Third SAS training soldier dies

A third army reserve soldier who died from injuries sustained during SAS selection training in the Brecon Beacons has been named as Corporal James Dunsby.

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Training pushes soldiers 'to the edge of their endurance'

James Hopkinson, a former instructor at the Infantry Battle School in Brecon, has described the challenging conditions that the two soldiers who died would have been up against.

He said that military exercises in the Brecon Beacons were designed to push soldiers "to the edge of their endurance," but that measures would "undoubtedly" have been put in place to mitigate the effects of the hot weather.

He added that while the exact circumstances of the deaths remain unclear, such endurance training is needed to make the British Army "the best in the world".


SAS reserves must pass 'arduous' selection process

The two soldiers who died on the Brecon Beacons on Saturday were taking part in a selection process for the SAS reserves, sources have told the Press Association.

SAS recruits taking part in an endurance march in the Brecon Beacons in 1981 Credit: PA/PA Archive/Press Association Images

According to the SAS website, the elite force has two reserve units which recruit male personnel from both military and civilian backgrounds.

The website states that they are "tasked to the highest level" and must complete a two-phase selection process demanding about 80 days over 12 months.

The initial 'Aptitude' test is described as "a progressively arduous phase, requiring greater expenditure of physical energy, designed to select volunteers with the right qualities".

Brecon walker: Soldiers 'looked very hot and sweaty'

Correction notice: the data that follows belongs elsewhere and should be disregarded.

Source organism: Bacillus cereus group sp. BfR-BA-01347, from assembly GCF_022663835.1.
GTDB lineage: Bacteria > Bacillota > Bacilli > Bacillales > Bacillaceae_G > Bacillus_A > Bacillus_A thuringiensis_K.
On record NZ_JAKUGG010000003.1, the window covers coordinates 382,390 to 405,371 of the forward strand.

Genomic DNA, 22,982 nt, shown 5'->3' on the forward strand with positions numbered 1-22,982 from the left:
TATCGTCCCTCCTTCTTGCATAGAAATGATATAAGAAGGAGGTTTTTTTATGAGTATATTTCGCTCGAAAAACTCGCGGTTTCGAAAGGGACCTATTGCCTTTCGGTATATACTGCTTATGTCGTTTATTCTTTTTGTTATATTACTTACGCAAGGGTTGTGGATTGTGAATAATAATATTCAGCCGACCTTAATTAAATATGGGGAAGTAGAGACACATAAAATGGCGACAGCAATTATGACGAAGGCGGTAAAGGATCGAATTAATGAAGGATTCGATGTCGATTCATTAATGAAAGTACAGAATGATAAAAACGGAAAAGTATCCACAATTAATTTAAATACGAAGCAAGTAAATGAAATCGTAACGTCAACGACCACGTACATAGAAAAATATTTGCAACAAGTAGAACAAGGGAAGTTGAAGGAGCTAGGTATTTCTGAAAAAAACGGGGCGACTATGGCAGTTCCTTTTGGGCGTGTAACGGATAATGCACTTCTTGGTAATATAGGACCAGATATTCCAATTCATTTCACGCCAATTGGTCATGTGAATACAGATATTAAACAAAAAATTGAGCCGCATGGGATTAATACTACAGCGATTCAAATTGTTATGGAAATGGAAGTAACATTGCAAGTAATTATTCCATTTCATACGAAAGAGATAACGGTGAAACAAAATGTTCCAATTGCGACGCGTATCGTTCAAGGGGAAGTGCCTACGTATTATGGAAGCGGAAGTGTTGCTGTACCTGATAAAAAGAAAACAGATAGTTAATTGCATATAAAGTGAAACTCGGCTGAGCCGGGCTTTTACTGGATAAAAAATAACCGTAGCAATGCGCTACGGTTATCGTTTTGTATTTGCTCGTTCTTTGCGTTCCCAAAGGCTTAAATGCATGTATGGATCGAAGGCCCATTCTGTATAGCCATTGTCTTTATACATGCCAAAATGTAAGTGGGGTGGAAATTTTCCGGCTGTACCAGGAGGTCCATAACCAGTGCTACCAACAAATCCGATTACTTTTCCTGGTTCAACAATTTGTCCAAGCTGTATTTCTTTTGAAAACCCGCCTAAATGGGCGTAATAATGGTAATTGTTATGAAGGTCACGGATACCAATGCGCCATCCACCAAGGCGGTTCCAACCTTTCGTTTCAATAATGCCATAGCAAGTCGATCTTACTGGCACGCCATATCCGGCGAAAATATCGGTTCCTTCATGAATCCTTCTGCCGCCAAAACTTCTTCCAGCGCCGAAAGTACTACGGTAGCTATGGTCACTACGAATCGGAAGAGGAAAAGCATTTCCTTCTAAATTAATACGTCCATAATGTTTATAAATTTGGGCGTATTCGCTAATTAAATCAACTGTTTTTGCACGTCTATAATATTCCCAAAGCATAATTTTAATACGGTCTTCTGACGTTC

Another walker who saw some of the soldiers training in the Brecon Beacons on Saturday has said he saw nothing out of the ordinary. Phil Speck told BBC News:

They did look very hot, they were tired in the afternoon, but it did kind of seem like you would normally see the soldiers when you're walking up there.

I think maybe if we had walked past another walker who was on their own, you might have gone 'Is everything OK? Do you need some extra water?'

They looked very hot and sweaty but when you see the soldiers you do walking in the Brecon Beacons, you see them all the time, you kind of get used to the fact they can cope with those conditions.

– phil speck

MoD: Our thoughts are with families of dead soldiers

It is with great sadness that the Ministry of Defence can confirm the death of LCpl Craig Roberts and another Army reserve soldier during a training exercise in the Brecon Beacons at the weekend.

Our thoughts are with their families and friends at this difficult time.

The families of the soldiers have requested that their privacy is respected at this difficult time.

– ministry of defence spokesman


Soldiers may have been 'pushing themselves very hard'

Major Alan Davies told the BBC that the Brecon Beacons is one the most challenging terrains military personnel can encounter:

"On one end of the spectrum you have cadets being taken for mountain walking and at the other end of the spectrum the SAS use it," he said.

He added that the three men may have been carrying very heavy equipment and working to a deadline, which meant they would have been pushing themselves very hard.

MoD to continue training despite hot weather forecasts

The Telegraph are reporting that the Ministry of Defence has said it will not cancel further training in the Brecons Beacons after the deaths of two soldiers over the weekend.

The deaths are thought to be related to the hot weather but despite more high temperatures expected an MoD spokesperson told the paper: "There no plans to change any planned exercises, whatever their nature, in light of this."

Dead Powys soldiers 'served with Territorial Army'

A Territorial Army soldier pictured during an exercise in 2009. Credit: PA

The two soldiers who died during a training exercise in the Brecon Beacons were serving with the Territorial Army, according to the BBC.

Defence sources suggested the personnel had "succumbed" to unusually hot weather conditions during the drills in Wales.

The TA is a British volunteer reserve force which recently announced plans to increase its manpower to 30,000.

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